McLaren 675LT - Volcano Orange
McLaren 675LT Coupe – Volcano Orange (Elite Paint)

675LT Spider
Later in 2015, after all the coupes were sold out, McLaren launched the 675LT Spider featuring an electronically folding hard-top roof. The roof could fully retract within 16 seconds and whilst moving at up to speeds of 25mph. Like it’s coupe sibling there were 500 examples built worldwide and the similarities didn’t stop there. The LT Spider manages to achieve near identical performance figures despite the fact it was 40kg heavier. It’s top speed was only fractionally reduced at 203mph and still achieved a 0-62mph time matching the 2.9 seconds of the coupe. Visually there wasn’t too much difference either and even if the LT coupe is seen as the purer driving experience of the two, the added joy of open-top motoring is what made the LT Spider that extra bit special. The Spider also features a small electric rear window so you can get unadulterated noise from the engine whilst driving with the roof up.

McLaren 675LT Spider - MSO Burton Blue (MSO Defined Paint)McLaren 675LT Spider – MSO Burton Blue (MSO Defined Paint)

675LT Spider MSO Carbon Series
A limited run special was announced in 2016 for the 675LT Spider which featured a fully exposed carbon fibre body, with all the panels including the folding roof, tonneau cover and front wing louvres designed and fitted by McLaren Special Operations (MSO). The MSO Carbon Series was actually inspired by the carbon-fibre bodied P1 which made such an impact at the 2016 Geneva Motor Show and with only 25 examples to be built worldwide the 675LT Spider MSO Carbon Series was sold out at launch. Although technically it was the exact same car as the 675LT Spider, other than the carbon fibre body panels, the MSO Series did get the added benefit of the Track Telemetry option as standard.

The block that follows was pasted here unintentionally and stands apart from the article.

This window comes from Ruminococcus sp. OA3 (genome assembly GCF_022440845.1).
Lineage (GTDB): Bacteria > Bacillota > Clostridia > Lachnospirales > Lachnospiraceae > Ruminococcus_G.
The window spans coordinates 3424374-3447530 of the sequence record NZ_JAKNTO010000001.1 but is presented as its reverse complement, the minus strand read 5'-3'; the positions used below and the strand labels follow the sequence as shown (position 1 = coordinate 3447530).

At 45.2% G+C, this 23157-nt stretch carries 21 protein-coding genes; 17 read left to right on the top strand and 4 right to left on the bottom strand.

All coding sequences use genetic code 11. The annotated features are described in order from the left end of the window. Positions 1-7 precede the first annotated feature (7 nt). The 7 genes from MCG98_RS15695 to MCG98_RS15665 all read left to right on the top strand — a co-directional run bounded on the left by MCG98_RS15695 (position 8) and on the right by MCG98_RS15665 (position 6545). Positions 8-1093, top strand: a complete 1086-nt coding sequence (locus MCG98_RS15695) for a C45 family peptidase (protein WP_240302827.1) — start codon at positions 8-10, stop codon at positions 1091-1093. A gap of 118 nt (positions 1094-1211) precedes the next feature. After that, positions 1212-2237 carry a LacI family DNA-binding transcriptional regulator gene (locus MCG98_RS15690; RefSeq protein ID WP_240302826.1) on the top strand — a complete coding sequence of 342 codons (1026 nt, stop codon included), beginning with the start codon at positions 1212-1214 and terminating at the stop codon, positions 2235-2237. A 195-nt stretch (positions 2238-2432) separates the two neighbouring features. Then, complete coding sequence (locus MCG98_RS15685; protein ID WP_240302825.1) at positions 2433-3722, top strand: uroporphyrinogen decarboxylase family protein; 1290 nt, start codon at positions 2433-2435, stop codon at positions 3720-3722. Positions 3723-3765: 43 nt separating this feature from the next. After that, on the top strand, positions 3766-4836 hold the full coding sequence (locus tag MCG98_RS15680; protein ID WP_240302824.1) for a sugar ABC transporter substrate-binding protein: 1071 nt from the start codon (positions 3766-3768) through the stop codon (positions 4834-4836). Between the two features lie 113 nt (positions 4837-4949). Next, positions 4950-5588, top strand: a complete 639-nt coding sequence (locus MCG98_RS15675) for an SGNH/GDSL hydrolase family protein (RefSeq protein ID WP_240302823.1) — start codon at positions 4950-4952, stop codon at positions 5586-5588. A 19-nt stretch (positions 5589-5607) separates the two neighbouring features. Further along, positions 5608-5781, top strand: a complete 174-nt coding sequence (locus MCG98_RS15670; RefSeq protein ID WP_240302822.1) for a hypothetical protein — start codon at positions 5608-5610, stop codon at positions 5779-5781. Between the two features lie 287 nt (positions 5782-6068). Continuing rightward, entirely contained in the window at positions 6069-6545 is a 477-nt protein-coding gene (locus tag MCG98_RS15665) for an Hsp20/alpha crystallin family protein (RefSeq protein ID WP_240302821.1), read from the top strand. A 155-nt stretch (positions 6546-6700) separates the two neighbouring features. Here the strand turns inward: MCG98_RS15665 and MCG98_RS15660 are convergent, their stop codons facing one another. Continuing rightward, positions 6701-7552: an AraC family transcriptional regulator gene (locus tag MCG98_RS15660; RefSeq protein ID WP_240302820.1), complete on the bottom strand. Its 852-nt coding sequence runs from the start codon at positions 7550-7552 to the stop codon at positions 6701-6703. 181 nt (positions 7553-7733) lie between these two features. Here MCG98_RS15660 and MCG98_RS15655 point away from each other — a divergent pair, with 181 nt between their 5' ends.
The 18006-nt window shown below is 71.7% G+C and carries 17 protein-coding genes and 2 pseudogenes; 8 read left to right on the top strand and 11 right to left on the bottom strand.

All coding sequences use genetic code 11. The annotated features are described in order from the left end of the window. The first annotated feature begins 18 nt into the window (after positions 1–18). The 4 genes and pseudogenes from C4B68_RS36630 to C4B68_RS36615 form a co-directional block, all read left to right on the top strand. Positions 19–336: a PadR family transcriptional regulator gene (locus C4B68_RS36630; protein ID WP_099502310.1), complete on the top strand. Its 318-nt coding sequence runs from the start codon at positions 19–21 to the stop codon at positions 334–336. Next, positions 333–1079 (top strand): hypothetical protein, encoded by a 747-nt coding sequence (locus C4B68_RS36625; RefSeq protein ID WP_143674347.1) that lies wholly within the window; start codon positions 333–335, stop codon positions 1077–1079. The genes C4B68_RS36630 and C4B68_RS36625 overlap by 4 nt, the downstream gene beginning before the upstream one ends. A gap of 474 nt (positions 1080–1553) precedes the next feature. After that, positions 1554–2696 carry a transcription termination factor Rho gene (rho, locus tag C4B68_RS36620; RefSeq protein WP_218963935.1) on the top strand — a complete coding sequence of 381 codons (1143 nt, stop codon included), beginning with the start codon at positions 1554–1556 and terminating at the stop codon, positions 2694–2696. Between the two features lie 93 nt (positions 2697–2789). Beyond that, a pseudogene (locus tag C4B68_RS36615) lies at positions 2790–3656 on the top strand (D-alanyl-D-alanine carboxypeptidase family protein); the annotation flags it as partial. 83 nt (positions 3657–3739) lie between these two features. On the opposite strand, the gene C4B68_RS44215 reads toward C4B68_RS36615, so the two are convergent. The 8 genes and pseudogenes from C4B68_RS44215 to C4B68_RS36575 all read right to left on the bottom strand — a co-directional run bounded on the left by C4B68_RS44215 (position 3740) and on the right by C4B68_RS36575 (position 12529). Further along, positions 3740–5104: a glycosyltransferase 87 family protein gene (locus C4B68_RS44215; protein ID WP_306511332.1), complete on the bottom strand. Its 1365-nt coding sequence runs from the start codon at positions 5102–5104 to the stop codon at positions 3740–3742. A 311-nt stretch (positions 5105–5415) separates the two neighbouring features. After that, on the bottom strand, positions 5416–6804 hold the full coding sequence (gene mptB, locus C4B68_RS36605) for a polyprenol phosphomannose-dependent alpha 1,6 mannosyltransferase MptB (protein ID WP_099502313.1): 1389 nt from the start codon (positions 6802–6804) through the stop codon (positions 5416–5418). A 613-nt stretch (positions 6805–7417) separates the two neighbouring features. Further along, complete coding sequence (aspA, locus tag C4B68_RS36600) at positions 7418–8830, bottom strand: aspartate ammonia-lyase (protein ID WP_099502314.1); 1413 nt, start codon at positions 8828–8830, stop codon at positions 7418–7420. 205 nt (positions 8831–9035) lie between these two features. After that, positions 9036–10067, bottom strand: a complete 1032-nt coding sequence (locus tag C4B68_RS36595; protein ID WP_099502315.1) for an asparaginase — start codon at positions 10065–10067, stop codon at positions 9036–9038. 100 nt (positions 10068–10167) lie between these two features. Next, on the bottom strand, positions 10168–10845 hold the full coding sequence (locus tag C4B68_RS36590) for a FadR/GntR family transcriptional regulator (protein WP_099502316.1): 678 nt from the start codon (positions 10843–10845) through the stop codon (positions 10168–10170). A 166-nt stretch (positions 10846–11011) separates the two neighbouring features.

McLaren 675LT Spider MSO Carbon Edition – Blue Carbon Fibre

688 HS
Soon after, McLaren unveiled a special edition for the 675LT coupe and this was seen as the swan-song and final iteration of the 675LT. The ‘HS’ stands for High Sport and featured increased power to 688PS and more torque. Inspired by the P1 GTR, this car featured notable aerodynamic improvements to the car with the most obvious one being the huge new rear wing increasing downforce further, as well as new aero flicks on the front bumper. The car also featured the previously optional “Roof Scoop” as well as numerous carbon fibre upgrades as standard helping bring the weight down further. Like the MSO Carbon Series the 688 HS was limited to just 25 cars worldwide with each one said to be individually tailored by MSO ensuring no HS was built the same.

McLaren MSO 688HS - Volcano RedMcLaren MSO 688HS – Volcano Red

With MSO able to offer customised individually bespoke cars, there were also a number of specially commissioned one-off designs including a matching Coupe and Spider pair called the the “MSO R” editions which featured ECU tweaks, a unique exhaust system and a custom paint job. There is also the “MSO Gulf Racing Edition” which featured the iconic powder blue and orange hue built as a homage to the 1996 Gulf-Davidoff GTC McLaren F1 GTR “Longtail.”